Richard raises his voice to win reality show

JOHN HARVEY

It is said that it takes a village to raise a child, and never has that rung more true than in the case of South Africa’s latest singing sensation, Richard Stirton.

Rondebosch may not possess the bright lights of a world music capital, but there is no questioning the role the local community played in developing The Voice SA’s first ever winner, who on Sunday night pipped KwaZulu-Natal’s James Freedom to take home prizes valued at more than R800 000, including a recording contract in the popular reality show.

This week, everyone from Mr Stirton’s parents and former teachers to the star himself recalled the enormous support he has received from the Rondebosch community, no matter what path he chose to pursue.

“I’m feeling very lucky at the moment,” the former Rondebosch Boys’ High School pupil and UCT BCom management student told the Tatler from Johannesburg, where he met with producers from Universal Music to plan his debut single.

“It really is quite surreal. Right now I’m just going where I’m told to, from photo shoots to doing interviews and meeting with executives. It’s all happened in the blink of an eye.

“The people at The Voice SA, they have been amazing. I never expected a reality show to have such a family feel, but that’s really what it’s been like. The show’s director, Darren Hayward, is an incredible guy. Here was this industry heavyweight who spoke to each of us (contestants) individually at the start of the show, just to make us feel more relaxed. You never would have imagined that.”

Asked about the support he had received back home, Mr Stirton said he owed his alma mater and his community so much.

“At Rondebosch Boys’ they taught us about the importance of interacting with people, and I’ve never forgotten that. We always say that you should remain a ‘Bosch gentleman’, no matter what you do in life.”

Mr Stirton’s mother, Jane, a Rondebosch estate agent, was still trying to let her son’s victory sink in.

“I have received messages from everyone, including a former client who now lives in New Zealand. Everyone has been so supportive,” she said.

Recalling the journey her son had taken to become South African music’s hottest property, Ms Stirton said sport had been his first love until a back injury thwarted his ambitions as a cricket star.

“However, Richard had always loved (music video game) SingStar, even as a child. After he had sustained the injury to his spine, he took up guitar lessons. And just as passionate as he was about sport, so he was about his guitar playing. In fact, we got sick of it. He was always belting out songs in his bedroom, and we would make him close the door. We felt so bad for our neighbours. Fortunately, they have been among those to have sent messages of support and congratulations,” she quipped.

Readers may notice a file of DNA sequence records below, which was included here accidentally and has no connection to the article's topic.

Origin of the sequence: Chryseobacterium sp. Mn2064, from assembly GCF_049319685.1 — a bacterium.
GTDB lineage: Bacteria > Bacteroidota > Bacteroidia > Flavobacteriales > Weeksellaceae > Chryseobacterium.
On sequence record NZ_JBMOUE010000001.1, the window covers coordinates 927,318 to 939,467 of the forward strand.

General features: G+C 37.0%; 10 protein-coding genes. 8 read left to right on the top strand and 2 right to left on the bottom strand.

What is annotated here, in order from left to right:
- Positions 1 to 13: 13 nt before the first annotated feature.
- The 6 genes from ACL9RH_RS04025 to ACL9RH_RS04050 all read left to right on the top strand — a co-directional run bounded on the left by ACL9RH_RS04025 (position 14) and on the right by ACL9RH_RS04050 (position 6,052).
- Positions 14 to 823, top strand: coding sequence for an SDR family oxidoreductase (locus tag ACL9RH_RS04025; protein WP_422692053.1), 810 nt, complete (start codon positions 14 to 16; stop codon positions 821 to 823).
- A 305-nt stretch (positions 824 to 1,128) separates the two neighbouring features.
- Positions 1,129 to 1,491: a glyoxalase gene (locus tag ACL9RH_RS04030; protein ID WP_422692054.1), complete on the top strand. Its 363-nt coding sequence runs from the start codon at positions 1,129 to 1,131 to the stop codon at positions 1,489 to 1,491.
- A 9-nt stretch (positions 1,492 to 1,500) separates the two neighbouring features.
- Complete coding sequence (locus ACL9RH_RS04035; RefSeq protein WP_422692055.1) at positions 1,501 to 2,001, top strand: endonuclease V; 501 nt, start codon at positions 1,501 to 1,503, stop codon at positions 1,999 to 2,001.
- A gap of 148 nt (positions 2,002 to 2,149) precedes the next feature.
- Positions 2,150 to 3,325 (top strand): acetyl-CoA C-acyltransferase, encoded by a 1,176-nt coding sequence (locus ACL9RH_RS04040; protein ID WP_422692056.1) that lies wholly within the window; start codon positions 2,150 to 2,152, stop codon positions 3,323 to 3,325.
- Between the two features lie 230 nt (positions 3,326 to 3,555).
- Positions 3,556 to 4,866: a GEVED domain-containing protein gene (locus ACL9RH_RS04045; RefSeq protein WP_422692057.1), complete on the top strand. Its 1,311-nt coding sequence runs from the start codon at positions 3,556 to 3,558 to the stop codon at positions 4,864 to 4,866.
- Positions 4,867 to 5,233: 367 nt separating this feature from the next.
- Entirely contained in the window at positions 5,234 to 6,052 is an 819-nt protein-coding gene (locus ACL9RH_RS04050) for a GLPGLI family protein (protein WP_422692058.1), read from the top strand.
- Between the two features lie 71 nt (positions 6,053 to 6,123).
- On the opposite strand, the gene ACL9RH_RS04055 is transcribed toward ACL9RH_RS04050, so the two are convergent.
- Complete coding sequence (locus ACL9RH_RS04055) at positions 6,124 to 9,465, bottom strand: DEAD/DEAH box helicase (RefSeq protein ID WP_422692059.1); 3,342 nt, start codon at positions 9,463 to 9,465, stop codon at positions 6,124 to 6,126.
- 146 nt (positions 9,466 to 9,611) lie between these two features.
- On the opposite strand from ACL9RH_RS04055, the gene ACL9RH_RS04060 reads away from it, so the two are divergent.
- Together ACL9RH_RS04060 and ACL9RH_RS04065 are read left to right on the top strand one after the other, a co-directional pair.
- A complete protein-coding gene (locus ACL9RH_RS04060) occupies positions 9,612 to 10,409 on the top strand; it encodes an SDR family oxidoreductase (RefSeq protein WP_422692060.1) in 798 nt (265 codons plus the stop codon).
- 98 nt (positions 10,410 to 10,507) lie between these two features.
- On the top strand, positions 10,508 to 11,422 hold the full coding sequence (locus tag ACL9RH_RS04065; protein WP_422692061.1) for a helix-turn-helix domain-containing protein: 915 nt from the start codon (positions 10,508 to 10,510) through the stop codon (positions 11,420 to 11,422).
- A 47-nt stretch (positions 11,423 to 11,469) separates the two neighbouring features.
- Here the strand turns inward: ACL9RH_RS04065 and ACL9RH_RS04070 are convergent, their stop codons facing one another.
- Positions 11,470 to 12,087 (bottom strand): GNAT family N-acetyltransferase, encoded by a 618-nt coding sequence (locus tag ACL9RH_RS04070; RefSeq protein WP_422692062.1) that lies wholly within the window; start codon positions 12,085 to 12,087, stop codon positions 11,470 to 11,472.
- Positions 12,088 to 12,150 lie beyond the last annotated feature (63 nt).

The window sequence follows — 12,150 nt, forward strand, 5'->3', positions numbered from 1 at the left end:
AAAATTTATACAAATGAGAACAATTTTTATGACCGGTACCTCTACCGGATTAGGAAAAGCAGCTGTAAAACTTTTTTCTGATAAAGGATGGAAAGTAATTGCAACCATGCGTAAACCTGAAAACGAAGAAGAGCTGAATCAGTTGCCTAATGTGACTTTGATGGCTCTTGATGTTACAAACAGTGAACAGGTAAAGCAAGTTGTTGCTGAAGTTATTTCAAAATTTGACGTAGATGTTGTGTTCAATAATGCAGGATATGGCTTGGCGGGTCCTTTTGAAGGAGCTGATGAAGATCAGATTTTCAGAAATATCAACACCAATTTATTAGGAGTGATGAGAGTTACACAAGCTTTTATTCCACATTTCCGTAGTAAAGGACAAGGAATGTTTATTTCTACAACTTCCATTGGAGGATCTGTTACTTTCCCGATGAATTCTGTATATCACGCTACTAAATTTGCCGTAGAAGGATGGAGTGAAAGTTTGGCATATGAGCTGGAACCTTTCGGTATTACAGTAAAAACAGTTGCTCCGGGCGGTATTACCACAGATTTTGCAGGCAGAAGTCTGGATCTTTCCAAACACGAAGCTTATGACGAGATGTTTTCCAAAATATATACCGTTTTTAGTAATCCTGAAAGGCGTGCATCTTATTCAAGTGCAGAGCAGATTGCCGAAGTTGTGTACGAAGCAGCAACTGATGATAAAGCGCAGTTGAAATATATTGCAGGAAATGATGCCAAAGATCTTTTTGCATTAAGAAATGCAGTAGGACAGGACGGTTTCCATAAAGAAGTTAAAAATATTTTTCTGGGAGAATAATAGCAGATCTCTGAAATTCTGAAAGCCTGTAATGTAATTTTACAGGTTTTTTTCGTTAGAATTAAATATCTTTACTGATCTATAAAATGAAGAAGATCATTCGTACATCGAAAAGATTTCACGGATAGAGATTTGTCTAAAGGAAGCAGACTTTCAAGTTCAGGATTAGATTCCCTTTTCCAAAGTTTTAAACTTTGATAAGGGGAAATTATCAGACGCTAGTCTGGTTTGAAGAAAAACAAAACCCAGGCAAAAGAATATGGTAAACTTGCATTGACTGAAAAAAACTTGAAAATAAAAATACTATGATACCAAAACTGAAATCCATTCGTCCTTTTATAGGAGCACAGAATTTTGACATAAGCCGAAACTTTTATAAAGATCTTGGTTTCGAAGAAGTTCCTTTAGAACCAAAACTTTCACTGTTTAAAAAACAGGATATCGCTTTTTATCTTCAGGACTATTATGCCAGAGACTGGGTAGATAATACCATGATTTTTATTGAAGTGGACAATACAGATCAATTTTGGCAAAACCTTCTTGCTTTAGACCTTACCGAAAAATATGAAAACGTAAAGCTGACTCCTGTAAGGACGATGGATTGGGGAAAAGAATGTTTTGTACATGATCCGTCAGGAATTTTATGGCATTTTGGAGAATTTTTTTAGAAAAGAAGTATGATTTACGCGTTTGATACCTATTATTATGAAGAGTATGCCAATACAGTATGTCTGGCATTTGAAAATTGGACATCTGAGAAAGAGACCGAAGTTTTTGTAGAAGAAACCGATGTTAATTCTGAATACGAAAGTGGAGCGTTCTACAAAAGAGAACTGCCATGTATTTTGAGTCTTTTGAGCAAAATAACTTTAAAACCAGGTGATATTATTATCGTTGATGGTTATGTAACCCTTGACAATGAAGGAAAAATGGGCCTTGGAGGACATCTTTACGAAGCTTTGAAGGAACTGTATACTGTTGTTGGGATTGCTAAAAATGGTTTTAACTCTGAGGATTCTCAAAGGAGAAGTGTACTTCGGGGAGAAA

Ms Stirton also payed tribute to Rondebosch Boys’ for its role in shaping her son’s attitude towards life.

“The music teachers,Terrence Scarr and Marc de Kock, were brilliant, and gave him so much confidence. He didn’t have any formal music lessons, but the support he received was magnificent.

“Richard is very focused on everything he does. He lives by the theory of 10 000 hours; that it takes this amount of time to master something. Above all though, I think he is just a good kid. I spoke to one of the people involved in the show, and he told me that Richard had spent his entire Saturday night – a day before the finale – writing thank-you cards to everyone involved. That makes me happy. I hope he always stays so grounded.”

Mr Scarr said the “interesting thing” was that Mr Stirton had never been a formal music pupil at the school.

“We used to have a cabaret show at the school, in which the Grade 11 boys would sing. Richard pitched up at the auditions in June, and just blew everybody away,” he said.

“He had an amazing voice. The way it worked was the boys would choose the songs themselves, but there were songs he didn’t want to sing. ‘Aww, why do I have to do that one?,’ he would ask. But I told him it was good to stretch himself. I remember he liked to sing Mustang Sally with a gravelly voice.”

Mr Scarr added that fellow music teacher Mr De Kock ran a band called The Gig Band, which focused more on pop and rock hits, which he encouraged Mr Stirton to join.

“He really enjoyed that in his last year at school. One day, Richard came to us to ask whether he should take a gap year to focus on his singing. Marc organised him an audition at a local show in Cape Town, and he was outstanding. The next thing, he found himself singing for The Barnyard Theatre group, performing in Durban and other parts of the country.

“Unfortunately, The Barnyard people had trouble with the fact that he couldn’t dance. Suddenly, he had a mad scramble to try to get into university. Typically, Richard picked himself up and carried on. That is his biggest strength – he is incredibly committed but at the same time he remains down to earth as a person.”

Rondebosch Boys’ headmaster Shaun Simpson said the school was delighted about Mr Stirton’s “well-deserved achievement”.

“He showed his promise first at the Grade 11 cabaret in 2011 where he was one of the lead singers and as a result he went on to front the school Gig Band in 2011 and 2012.

“The Stirton family have been stalwart Rondebosch supporters at their sons’ school events. In recognition of their and their sons’ great association with the school and Richard’s unique talent, we encouraged the Bosch family to support him through our social media platforms. We will watch his progress in the music world with interest.”